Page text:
You have now seen four different types of sed scripts, as well as how
they are embedded inside shell scripts to create easy-to-use applications.
More and more, as you work with sed, you will develop
methods for creating and testing sed scripts. You will come
to rely upon these methods and gain confidence
that you know what your script is doing and why.
Here are a few tips:
Know Thy Input!
Carefully examine your input
file, using grep
, before designing your script.
Sample Before Buying.
Start with a small sample
of occurrences in a test file. Run your script on the sample and make
sure the script is working. Remember, it's just as important to make
sure the script doesn't
work where you
want it to. Then increase the size of the
sample. Try to increase the complexity of the input.
Think Before Doing.
Work carefully, testing each
command that you add to a script. Compare the output against the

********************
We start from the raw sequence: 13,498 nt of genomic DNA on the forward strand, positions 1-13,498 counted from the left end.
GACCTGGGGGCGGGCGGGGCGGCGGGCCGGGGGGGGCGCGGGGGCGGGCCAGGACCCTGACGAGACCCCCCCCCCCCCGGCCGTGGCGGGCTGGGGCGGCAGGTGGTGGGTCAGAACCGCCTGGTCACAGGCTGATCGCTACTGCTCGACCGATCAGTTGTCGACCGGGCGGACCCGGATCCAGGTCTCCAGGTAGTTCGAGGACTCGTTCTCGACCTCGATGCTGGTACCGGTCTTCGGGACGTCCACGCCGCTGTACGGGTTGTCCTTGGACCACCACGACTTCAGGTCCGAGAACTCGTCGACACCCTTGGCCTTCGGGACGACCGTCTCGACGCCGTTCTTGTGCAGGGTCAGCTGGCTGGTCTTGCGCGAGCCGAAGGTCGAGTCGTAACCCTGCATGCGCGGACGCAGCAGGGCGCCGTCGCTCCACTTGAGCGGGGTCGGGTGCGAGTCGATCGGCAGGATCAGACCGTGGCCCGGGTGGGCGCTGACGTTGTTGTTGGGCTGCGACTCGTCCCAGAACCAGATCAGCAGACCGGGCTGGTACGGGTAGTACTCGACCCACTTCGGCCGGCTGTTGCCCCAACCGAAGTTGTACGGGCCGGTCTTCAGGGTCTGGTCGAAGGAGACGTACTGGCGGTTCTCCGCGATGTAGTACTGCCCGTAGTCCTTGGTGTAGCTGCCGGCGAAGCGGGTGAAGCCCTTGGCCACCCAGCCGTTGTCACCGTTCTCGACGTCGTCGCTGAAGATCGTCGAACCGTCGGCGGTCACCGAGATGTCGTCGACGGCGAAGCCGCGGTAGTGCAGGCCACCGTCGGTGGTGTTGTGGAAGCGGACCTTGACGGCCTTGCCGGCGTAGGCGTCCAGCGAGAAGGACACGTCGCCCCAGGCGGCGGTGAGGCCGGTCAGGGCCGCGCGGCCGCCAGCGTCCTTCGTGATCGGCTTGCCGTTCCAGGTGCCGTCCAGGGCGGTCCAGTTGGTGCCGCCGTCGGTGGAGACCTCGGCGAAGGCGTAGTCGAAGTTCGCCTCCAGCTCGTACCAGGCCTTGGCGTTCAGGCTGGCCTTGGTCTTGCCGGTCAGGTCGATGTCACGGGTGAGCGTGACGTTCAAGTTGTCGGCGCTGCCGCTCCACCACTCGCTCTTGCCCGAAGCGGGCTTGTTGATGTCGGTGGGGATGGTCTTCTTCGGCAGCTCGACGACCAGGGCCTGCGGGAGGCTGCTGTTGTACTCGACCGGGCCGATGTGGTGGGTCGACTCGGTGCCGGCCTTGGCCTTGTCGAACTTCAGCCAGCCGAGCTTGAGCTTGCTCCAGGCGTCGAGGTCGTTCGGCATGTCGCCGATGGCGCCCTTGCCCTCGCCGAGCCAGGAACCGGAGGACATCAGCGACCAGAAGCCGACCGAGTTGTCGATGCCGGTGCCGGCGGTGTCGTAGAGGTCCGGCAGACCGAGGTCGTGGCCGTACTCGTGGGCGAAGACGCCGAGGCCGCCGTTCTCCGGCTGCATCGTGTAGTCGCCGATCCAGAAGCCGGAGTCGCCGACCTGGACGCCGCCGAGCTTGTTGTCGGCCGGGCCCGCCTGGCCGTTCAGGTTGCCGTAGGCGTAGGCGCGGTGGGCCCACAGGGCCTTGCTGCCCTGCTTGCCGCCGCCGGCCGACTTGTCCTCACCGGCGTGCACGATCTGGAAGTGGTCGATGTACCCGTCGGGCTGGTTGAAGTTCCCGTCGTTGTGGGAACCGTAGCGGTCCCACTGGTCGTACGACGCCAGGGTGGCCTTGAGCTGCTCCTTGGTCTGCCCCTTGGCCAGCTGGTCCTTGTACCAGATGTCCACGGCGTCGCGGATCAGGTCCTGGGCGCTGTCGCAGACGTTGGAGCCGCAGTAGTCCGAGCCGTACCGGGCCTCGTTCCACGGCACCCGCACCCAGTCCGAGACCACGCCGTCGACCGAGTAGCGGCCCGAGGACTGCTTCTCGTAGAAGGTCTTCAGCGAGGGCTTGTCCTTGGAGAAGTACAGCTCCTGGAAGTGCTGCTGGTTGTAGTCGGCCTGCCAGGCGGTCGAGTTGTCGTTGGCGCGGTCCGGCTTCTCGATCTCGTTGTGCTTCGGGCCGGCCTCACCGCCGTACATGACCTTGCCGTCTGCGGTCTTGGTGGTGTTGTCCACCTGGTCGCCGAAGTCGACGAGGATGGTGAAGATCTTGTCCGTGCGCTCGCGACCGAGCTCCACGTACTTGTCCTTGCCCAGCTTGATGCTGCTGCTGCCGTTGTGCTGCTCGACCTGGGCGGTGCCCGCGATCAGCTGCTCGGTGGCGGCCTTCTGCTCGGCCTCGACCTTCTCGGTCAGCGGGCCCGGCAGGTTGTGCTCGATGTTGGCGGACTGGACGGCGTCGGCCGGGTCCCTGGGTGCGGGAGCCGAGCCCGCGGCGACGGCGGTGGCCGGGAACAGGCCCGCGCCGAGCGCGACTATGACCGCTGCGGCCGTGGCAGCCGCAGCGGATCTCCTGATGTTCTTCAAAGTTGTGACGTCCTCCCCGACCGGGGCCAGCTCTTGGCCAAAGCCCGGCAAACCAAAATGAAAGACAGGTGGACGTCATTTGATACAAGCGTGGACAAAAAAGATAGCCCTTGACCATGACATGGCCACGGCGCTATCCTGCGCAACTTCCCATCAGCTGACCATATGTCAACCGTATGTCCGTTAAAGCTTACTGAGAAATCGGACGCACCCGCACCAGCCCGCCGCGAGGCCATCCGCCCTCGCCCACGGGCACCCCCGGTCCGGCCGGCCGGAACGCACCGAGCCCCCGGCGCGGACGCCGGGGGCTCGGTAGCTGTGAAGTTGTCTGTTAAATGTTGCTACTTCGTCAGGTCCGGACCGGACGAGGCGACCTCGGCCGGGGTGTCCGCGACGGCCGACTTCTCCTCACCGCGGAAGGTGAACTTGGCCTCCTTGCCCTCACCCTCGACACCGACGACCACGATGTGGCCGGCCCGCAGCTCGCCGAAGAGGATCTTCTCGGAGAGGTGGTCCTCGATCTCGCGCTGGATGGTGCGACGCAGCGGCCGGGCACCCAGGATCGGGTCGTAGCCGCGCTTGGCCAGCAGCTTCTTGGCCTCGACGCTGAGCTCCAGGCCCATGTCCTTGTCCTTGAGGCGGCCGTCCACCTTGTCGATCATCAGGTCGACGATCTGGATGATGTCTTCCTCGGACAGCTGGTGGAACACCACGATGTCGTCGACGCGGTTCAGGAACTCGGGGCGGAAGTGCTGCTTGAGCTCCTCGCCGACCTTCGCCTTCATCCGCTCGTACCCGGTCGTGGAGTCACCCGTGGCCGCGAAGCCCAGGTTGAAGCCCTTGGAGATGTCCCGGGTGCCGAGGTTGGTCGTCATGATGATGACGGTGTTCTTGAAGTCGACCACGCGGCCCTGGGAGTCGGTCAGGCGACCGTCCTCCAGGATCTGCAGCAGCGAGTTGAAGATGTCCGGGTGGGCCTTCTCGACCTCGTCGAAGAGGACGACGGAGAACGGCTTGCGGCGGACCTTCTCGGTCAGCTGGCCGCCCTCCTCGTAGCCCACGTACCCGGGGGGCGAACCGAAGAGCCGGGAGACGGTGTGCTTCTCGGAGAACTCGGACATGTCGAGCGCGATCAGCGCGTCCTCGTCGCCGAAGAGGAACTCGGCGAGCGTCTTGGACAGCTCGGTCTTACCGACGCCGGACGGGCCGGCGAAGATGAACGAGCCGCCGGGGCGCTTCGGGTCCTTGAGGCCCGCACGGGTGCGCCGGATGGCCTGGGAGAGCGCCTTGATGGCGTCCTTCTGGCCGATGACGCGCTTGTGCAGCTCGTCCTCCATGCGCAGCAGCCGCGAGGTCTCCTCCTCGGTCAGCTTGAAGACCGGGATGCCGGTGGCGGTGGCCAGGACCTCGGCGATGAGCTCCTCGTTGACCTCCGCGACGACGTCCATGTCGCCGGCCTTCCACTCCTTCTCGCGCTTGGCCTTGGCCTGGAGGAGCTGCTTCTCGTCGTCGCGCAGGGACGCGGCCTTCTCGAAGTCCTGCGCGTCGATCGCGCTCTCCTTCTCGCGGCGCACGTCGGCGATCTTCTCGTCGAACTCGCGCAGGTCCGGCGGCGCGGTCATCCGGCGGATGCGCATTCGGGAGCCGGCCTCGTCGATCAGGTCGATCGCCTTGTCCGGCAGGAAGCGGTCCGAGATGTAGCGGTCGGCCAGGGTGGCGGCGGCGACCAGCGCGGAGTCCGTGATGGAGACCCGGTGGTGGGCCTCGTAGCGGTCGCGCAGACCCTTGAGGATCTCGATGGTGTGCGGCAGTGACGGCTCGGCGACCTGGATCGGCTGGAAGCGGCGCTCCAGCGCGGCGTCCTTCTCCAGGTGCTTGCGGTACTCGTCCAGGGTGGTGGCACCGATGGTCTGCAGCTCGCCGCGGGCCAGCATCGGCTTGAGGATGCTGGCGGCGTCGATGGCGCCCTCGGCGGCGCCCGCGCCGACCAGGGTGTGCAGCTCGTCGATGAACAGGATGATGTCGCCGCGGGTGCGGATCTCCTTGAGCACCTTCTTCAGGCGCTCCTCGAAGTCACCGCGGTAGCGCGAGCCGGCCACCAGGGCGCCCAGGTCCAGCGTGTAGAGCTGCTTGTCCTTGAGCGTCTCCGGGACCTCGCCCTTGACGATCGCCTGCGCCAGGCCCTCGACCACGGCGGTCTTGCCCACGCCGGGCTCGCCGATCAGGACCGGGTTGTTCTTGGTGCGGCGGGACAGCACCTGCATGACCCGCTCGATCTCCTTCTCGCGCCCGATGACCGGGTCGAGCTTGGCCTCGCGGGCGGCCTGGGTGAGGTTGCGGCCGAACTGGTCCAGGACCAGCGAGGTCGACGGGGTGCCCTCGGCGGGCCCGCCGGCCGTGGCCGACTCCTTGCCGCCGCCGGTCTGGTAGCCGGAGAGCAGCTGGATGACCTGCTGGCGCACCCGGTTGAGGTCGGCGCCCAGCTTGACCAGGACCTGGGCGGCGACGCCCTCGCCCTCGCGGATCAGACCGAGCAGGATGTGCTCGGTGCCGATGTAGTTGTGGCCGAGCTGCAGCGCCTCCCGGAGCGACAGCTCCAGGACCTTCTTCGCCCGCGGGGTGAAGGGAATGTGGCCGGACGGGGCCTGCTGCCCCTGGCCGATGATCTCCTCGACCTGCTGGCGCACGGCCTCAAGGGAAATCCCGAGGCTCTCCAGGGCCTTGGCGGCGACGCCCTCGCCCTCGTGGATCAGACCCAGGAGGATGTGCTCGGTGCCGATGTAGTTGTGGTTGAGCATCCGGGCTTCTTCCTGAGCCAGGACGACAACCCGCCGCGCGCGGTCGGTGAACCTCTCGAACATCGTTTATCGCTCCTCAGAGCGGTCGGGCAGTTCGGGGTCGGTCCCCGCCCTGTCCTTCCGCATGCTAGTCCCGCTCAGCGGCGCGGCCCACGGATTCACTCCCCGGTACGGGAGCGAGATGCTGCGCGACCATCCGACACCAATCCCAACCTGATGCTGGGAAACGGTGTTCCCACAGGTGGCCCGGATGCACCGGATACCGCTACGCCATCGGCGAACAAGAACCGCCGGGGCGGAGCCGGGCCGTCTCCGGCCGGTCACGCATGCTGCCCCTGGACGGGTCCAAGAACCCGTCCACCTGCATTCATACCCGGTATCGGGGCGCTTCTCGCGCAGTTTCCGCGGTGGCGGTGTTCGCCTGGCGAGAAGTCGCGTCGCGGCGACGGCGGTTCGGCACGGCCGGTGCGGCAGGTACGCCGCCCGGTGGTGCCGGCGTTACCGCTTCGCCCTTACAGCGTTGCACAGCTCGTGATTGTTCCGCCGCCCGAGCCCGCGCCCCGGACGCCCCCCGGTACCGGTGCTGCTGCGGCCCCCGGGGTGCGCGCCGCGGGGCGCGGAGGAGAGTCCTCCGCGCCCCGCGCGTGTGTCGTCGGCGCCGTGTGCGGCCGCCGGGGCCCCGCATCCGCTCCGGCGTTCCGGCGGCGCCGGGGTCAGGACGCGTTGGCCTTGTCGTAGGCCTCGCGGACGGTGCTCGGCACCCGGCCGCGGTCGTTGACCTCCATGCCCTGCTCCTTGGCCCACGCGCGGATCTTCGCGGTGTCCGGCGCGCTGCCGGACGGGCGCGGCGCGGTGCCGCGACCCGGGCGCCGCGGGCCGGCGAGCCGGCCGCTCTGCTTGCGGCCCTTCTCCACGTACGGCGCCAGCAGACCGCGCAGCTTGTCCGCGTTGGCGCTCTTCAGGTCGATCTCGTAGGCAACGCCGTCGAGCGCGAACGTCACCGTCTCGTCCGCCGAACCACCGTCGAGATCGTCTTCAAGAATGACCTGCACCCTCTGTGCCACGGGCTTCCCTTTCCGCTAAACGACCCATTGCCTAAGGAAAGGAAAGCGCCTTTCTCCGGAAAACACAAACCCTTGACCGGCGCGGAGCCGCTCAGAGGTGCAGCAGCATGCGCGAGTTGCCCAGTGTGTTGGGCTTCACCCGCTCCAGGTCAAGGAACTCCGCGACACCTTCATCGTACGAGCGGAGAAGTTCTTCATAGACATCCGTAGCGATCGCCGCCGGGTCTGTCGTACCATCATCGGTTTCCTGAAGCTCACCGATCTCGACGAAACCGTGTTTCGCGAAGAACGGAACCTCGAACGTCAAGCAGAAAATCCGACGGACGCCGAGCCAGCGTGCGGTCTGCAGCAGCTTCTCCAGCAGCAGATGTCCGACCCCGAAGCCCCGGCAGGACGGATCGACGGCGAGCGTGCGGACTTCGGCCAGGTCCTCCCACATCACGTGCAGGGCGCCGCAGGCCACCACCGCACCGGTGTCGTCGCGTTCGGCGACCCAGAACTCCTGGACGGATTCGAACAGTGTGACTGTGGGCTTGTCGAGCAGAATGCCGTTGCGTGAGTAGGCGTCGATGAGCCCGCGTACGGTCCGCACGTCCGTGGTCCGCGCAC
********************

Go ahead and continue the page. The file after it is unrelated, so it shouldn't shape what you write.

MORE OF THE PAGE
input file to see what has changed. Prove to yourself that your
script is complete. Your script may work perfectly, based on your
assumptions of what is in the input file, but your assumptions may be
Try to accomplish what you can with
your sed script, but it doesn't have to do 100 percent of the job. If
you encounter difficult situations, check and see how frequently they
occur. Sometimes it's better to do a few remaining edits manually.
As you gain experience, add your own "scripting tips" to this list.
You will also find that these tips apply equally well when
working with awk.